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The 1949 Geneva Conventions: A Commentary

December 8, 2015

About the author(s):

Katharine Fortin is an Assistant Professor at Utrecht University where she teaches international humanitarian law and international human rights. Before joining Utrecht University, she worked at the ICTY, ICC and Norton Rose Fulbright. She is the author of The Accountability of Armed Groups under Human Rights Law (Oxford University Press, 2017) which won the 2018 Lieber Prize. Katharine has written widely about the framework of law that applies to armed groups in non-international armed conflicts and she is one of the editors of the Armed Groups and International Law blog. She has recently started a 3-year NWO-Veni research project called ‘Dangerous Liaisons: civilian agency, armed groups and international law’.

1949 Commentary GCsLast week, I had the good fortune to get my hands on a copy of The 1949 Geneva Conventions: A Commentary published by Oxford University Press. Edited by Andrew Clapham, Paola Gaeta and Marco Sassoli, the Commentary represents a mammoth piece of work that will surely become essential reading for IHL scholars around the world. Considering the scope of the work, it is no wonder to see that it has been compiled by not only three editors, but also five assistant editors, Iris van der Heijden, Ilya Nuzov, Julia Grignon, Annie Hylton and Tom Haeck.

Rather than mirroring the approach of the original ICRC commentaries, the editors of the 1949 Geneva Conventions: A Commentary have chosen to arrange the work by subject matter. Instead of taking an article-by-article approach to the Geneva Conventions, the chapters address cross-cutting issues (e.g. hospitals, search for missing persons). The book has seventy four different chapters and  contributions from over sixty different authors. Perhaps one of the most interesting aspects of the Commentary is that the editors have tasked the different authors to represent their own views, rather than seeking to represent a collective viewpoint. As a result, the individual chapters each retain a refreshing, thought-provoking feel despite their place in such a massive volume.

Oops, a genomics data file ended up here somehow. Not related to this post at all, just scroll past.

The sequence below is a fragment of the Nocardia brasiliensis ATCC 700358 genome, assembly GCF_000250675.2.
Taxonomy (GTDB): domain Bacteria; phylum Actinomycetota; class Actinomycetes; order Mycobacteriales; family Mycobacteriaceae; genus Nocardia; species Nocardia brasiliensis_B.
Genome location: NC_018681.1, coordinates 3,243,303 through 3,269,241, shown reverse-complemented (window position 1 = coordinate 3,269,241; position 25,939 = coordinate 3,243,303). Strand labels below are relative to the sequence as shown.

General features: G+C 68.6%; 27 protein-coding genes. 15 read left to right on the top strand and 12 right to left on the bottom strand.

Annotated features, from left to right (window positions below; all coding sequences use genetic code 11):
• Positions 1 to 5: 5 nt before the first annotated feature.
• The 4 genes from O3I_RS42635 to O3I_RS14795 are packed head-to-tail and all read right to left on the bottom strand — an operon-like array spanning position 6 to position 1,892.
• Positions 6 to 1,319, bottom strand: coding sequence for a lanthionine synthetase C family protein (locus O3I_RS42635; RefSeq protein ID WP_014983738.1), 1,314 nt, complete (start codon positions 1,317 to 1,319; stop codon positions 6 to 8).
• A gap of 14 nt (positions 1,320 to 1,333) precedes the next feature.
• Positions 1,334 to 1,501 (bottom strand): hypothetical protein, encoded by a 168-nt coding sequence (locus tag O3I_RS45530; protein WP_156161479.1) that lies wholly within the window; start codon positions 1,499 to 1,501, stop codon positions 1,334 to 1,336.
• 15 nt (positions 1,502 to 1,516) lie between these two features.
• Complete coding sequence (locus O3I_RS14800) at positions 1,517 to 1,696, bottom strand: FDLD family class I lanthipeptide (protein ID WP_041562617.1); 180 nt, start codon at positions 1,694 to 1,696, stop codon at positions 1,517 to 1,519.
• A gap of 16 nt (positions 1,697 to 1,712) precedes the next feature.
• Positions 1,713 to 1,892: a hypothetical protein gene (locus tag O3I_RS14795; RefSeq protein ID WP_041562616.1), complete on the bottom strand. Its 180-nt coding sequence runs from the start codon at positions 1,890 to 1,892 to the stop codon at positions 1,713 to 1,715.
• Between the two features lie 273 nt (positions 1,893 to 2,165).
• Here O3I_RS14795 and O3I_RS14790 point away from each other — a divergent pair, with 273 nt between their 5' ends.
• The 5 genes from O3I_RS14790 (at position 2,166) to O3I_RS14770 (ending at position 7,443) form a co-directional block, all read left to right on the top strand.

Indeed, one of the outstanding qualities of the book, is that despite being huge (nearly 1600-pages), The 1949 Geneva Conventions: A Commentary is surprisingly accessible. It is organised into bite-sized chapters which are often less than 20 pages in length. In addition, the chapters are eminently readable and helpfully structured in a deliberately user-friendly way. Each chapter begins with a short outline and a select bibliography listing the main texts on which the author relies.  Many of the substantive chapters are structured in an identical manner, so as to make the book function as an accessible reference guide. Each chapter contains the following: (i) an introduction to the relevant provision (ii) a section on the provision’s meaning and application (iii) a section on the provision’s relevance to non-international armed conflicts (iv) a section discussing the legal consequences of a violation and (v) a critical assessment.

The individual chapters of the book fall under the following broad headings:-

PART I: CROSS-CUTTING ISSUES AND COMMON PROVISIONS

  1. CROSS-CUTTING ISSUES
  2. COMMON PROVISIONS
  3. GENERAL
  4. SPECIAL RULES
  5. COMMON ARTICLE 3
  6. ENSURING COMPLIANCE WITH THE CONVENTIONS
  7. THE GENEVA CONVENTIONS IN CONTEXT

PART II: SPECIFIC ISSUES AND REGIMES

  1. GENEVA CONVENTIONS I AND II
  2. GENEVA CONVENTIONS III
  3. GENEVA CONVENTIONS IV
  4. GENERAL
  5. CIVILIANS IN THE HANDS OF THE ENEMY: GENERAL PROTECTION
  6. SPECIFIC PROTECTION
  7. INTERNMENT
  8. OCCUPIED TERRITORY

It will be clear from this description that I am hugely impressed by this volume which is a staggering editorial achievement,  bringing together some of the finest IHL scholarship around. There is no doubt  in my mind that it will become a classic text for students and researchers.

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